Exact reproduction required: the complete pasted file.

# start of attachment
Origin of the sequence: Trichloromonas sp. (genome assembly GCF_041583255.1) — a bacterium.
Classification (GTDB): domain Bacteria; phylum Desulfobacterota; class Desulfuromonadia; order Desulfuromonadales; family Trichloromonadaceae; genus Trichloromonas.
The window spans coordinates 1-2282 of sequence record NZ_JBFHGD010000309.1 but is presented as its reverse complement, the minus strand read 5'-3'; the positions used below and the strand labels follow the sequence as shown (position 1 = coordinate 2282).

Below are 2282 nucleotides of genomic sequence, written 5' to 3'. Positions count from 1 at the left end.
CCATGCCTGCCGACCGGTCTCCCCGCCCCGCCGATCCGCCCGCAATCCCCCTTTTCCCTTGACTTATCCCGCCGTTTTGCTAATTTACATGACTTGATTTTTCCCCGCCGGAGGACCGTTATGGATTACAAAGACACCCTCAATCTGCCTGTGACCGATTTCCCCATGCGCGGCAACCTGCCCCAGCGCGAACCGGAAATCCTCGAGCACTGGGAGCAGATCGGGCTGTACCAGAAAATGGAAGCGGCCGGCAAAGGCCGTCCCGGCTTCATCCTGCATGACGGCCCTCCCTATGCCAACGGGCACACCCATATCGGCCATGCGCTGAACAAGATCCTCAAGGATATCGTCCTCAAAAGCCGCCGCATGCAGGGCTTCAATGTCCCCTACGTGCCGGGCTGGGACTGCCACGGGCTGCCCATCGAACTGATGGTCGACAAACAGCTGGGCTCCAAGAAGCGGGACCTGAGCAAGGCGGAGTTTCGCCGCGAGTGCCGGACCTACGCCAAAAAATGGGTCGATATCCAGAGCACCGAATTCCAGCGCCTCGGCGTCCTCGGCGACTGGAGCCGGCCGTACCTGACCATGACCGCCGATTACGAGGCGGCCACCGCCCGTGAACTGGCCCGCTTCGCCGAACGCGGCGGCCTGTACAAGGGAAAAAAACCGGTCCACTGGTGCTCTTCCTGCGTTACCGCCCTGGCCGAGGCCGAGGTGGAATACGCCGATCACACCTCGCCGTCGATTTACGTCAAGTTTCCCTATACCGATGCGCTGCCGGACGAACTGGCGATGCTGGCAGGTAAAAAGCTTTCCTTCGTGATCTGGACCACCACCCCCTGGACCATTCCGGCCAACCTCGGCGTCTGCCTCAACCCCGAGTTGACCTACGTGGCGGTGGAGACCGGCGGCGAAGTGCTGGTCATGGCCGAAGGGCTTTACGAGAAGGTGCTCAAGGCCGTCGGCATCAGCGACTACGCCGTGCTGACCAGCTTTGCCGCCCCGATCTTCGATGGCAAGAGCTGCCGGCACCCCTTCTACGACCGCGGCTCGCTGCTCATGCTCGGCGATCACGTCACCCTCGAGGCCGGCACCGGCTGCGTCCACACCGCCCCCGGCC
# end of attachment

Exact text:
Origin of the sequence: Trichloromonas sp. (genome assembly GCF_041583255.1) — a bacterium.
Classification (GTDB): domain Bacteria; phylum Desulfobacterota; class Desulfuromonadia; order Desulfuromonadales; family Trichloromonadaceae; genus Trichloromonas.
The window spans coordinates 1-2282 of sequence record NZ_JBFHGD010000309.1 but is presented as its reverse complement, the minus strand read 5'-3'; the positions used below and the strand labels follow the sequence as shown (position 1 = coordinate 2282).

Below are 2282 nucleotides of genomic sequence, written 5' to 3'. Positions count from 1 at the left end.
CCATGCCTGCCGACCGGTCTCCCCGCCCCGCCGATCCGCCCGCAATCCCCCTTTTCCCTTGACTTATCCCGCCGTTTTGCTAATTTACATGACTTGATTTTTCCCCGCCGGAGGACCGTTATGGATTACAAAGACACCCTCAATCTGCCTGTGACCGATTTCCCCATGCGCGGCAACCTGCCCCAGCGCGAACCGGAAATCCTCGAGCACTGGGAGCAGATCGGGCTGTACCAGAAAATGGAAGCGGCCGGCAAAGGCCGTCCCGGCTTCATCCTGCATGACGGCCCTCCCTATGCCAACGGGCACACCCATATCGGCCATGCGCTGAACAAGATCCTCAAGGATATCGTCCTCAAAAGCCGCCGCATGCAGGGCTTCAATGTCCCCTACGTGCCGGGCTGGGACTGCCACGGGCTGCCCATCGAACTGATGGTCGACAAACAGCTGGGCTCCAAGAAGCGGGACCTGAGCAAGGCGGAGTTTCGCCGCGAGTGCCGGACCTACGCCAAAAAATGGGTCGATATCCAGAGCACCGAATTCCAGCGCCTCGGCGTCCTCGGCGACTGGAGCCGGCCGTACCTGACCATGACCGCCGATTACGAGGCGGCCACCGCCCGTGAACTGGCCCGCTTCGCCGAACGCGGCGGCCTGTACAAGGGAAAAAAACCGGTCCACTGGTGCTCTTCCTGCGTTACCGCCCTGGCCGAGGCCGAGGTGGAATACGCCGATCACACCTCGCCGTCGATTTACGTCAAGTTTCCCTATACCGATGCGCTGCCGGACGAACTGGCGATGCTGGCAGGTAAAAAGCTTTCCTTCGTGATCTGGACCACCACCCCCTGGACCATTCCGGCCAACCTCGGCGTCTGCCTCAACCCCGAGTTGACCTACGTGGCGGTGGAGACCGGCGGCGAAGTGCTGGTCATGGCCGAAGGGCTTTACGAGAAGGTGCTCAAGGCCGTCGGCATCAGCGACTACGCCGTGCTGACCAGCTTTGCCGCCCCGATCTTCGATGGCAAGAGCTGCCGGCACCCCTTCTACGACCGCGGCTCGCTGCTCATGCTCGGCGATCACGTCACCCTCGAGGCCGGCACCGGCTGCGTCCACACCGCCCCCGGCC